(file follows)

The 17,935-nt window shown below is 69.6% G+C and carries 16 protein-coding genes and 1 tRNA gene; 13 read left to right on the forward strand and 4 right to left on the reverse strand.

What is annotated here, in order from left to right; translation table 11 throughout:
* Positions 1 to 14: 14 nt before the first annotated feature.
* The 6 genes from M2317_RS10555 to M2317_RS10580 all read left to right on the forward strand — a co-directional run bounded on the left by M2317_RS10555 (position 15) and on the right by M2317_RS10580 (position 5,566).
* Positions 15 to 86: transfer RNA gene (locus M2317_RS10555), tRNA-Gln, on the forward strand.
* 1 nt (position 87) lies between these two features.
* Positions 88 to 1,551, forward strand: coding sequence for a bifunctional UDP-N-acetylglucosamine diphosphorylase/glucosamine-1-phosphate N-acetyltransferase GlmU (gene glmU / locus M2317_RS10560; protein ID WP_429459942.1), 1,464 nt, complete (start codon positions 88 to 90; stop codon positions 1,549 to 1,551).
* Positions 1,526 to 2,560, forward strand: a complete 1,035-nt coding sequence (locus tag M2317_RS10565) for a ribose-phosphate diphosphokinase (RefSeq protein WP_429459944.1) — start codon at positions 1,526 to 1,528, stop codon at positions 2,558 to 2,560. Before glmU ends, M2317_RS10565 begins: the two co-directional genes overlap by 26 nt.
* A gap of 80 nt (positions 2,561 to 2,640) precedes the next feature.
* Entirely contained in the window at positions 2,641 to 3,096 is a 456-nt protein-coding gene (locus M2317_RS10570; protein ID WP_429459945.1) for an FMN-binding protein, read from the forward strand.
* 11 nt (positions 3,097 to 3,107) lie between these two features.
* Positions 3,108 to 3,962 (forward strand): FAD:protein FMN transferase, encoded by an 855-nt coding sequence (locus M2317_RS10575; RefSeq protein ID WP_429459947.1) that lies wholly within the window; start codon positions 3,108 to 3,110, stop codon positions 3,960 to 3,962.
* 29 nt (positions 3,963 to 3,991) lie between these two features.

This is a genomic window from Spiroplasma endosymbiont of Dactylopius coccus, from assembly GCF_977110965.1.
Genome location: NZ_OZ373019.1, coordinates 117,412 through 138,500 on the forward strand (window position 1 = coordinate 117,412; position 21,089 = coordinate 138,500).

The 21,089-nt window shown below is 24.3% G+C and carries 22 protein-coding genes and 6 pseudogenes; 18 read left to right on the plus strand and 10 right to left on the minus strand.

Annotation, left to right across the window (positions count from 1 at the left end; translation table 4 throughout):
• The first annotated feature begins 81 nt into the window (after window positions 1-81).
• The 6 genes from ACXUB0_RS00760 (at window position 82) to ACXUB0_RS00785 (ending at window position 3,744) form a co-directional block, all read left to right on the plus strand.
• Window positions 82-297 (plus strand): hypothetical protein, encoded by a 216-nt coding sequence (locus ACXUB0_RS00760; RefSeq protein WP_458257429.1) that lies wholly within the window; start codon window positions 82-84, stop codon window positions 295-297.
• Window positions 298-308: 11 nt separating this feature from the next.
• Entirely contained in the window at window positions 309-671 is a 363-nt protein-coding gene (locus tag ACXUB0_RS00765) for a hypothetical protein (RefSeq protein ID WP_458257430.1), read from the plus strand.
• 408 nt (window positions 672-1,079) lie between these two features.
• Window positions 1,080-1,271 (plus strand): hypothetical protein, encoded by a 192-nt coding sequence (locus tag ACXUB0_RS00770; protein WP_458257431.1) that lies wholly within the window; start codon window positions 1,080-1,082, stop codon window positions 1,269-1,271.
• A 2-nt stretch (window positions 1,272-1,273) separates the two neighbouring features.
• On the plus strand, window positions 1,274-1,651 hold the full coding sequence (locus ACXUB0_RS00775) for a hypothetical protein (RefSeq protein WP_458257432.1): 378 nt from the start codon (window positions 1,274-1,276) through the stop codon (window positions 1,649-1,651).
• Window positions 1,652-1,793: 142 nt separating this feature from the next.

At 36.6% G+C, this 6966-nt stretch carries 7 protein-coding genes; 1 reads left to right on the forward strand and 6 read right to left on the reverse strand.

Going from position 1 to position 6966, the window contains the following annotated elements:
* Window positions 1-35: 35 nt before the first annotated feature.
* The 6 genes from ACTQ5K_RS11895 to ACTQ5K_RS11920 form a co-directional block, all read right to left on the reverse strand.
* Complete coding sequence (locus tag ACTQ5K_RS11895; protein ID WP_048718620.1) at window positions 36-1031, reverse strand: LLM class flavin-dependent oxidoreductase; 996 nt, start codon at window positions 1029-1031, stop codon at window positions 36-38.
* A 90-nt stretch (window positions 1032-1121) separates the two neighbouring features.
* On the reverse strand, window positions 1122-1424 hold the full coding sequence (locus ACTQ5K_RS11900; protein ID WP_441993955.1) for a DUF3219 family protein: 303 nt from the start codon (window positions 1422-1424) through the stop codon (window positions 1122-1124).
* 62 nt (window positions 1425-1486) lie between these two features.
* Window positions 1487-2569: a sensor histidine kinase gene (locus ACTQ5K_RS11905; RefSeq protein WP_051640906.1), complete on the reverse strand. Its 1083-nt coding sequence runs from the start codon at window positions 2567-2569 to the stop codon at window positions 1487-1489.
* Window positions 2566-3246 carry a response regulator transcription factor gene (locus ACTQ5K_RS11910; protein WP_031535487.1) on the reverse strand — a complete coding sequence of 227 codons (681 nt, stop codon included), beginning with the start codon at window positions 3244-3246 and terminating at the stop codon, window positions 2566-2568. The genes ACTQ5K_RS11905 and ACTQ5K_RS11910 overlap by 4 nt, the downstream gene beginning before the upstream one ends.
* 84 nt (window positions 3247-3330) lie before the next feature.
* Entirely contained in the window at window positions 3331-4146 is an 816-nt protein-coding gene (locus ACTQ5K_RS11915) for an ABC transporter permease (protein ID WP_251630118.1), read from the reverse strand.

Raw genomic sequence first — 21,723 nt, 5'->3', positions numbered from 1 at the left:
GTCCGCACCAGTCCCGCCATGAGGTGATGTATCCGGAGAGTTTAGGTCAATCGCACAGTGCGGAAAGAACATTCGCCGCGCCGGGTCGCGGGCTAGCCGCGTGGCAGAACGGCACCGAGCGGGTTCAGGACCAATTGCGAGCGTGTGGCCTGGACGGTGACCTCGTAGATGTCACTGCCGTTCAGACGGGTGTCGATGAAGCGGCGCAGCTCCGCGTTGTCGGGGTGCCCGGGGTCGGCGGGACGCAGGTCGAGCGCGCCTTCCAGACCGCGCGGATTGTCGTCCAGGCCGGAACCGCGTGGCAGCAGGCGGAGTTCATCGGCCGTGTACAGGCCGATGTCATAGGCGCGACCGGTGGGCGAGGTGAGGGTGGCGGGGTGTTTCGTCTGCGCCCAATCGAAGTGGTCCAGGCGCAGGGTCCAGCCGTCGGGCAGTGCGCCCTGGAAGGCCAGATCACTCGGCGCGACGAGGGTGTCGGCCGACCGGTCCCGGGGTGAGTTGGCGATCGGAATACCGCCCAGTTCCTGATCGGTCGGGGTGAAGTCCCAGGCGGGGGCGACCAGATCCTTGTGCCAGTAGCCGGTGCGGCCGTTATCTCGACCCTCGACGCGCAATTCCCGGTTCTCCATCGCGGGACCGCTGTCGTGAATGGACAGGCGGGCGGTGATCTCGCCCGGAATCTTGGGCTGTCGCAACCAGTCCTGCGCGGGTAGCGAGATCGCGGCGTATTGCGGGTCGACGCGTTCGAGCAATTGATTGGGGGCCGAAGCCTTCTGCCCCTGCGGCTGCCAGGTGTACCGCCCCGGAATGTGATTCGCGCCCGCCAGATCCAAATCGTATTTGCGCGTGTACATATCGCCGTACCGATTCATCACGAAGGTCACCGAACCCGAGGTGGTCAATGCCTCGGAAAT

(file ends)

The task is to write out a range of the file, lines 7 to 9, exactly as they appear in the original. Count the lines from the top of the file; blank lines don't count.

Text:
* Positions 88 to 1,551, forward strand: coding sequence for a bifunctional UDP-N-acetylglucosamine diphosphorylase/glucosamine-1-phosphate N-acetyltransferase GlmU (gene glmU / locus M2317_RS10560; protein ID WP_429459942.1), 1,464 nt, complete (start codon positions 88 to 90; stop codon positions 1,549 to 1,551).
* Positions 1,526 to 2,560, forward strand: a complete 1,035-nt coding sequence (locus tag M2317_RS10565) for a ribose-phosphate diphosphokinase (RefSeq protein WP_429459944.1) — start codon at positions 1,526 to 1,528, stop codon at positions 2,558 to 2,560. Before glmU ends, M2317_RS10565 begins: the two co-directional genes overlap by 26 nt.
* A gap of 80 nt (positions 2,561 to 2,640) precedes the next feature.